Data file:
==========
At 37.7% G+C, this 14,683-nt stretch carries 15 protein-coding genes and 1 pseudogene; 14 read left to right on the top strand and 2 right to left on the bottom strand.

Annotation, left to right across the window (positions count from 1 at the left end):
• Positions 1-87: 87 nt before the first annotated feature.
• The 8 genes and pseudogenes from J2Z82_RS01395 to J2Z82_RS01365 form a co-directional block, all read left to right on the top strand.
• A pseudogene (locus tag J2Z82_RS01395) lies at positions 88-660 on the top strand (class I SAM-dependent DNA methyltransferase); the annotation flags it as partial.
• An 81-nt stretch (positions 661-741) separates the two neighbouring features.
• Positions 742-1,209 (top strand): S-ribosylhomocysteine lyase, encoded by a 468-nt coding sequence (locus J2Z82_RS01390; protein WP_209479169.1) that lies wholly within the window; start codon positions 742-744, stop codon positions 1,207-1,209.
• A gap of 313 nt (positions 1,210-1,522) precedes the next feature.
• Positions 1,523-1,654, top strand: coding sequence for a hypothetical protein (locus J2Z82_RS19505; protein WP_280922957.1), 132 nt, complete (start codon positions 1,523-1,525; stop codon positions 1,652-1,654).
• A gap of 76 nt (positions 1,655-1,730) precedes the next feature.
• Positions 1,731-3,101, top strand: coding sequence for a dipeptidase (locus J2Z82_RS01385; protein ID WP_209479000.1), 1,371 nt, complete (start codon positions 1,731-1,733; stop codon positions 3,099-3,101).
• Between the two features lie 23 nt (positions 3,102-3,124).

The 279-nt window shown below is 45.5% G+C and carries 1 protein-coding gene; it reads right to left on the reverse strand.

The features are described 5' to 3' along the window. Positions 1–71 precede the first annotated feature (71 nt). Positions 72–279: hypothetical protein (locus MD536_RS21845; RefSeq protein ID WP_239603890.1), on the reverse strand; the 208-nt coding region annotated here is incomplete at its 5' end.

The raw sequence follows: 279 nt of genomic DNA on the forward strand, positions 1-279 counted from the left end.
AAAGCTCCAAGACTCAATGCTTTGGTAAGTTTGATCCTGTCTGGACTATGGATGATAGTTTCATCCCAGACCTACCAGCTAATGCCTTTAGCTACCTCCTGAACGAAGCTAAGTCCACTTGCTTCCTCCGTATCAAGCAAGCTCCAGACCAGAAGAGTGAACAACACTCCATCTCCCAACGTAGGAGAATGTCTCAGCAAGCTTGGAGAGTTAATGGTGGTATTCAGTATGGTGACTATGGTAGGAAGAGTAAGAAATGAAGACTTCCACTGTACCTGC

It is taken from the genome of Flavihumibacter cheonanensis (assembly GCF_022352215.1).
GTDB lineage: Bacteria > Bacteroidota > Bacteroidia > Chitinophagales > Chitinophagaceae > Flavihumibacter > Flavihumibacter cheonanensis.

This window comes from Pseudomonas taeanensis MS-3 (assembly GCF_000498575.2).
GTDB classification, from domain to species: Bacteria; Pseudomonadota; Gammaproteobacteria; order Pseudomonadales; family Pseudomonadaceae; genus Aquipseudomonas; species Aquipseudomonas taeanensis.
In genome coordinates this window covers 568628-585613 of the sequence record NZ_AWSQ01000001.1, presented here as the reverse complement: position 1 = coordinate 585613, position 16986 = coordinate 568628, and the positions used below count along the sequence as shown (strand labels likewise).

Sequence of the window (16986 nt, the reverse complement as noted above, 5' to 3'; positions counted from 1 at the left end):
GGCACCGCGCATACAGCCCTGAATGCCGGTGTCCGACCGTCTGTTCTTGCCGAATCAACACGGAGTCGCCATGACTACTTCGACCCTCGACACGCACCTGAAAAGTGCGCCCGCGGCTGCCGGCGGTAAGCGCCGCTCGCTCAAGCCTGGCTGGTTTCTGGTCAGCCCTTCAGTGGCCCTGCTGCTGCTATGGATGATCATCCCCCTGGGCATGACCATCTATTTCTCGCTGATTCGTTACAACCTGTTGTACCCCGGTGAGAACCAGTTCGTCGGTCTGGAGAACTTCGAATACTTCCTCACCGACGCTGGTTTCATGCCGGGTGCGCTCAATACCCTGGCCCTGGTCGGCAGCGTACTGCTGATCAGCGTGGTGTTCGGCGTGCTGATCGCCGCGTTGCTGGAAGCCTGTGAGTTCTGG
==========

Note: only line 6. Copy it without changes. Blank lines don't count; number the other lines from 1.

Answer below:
• An 81-nt stretch (positions 661-741) separates the two neighbouring features.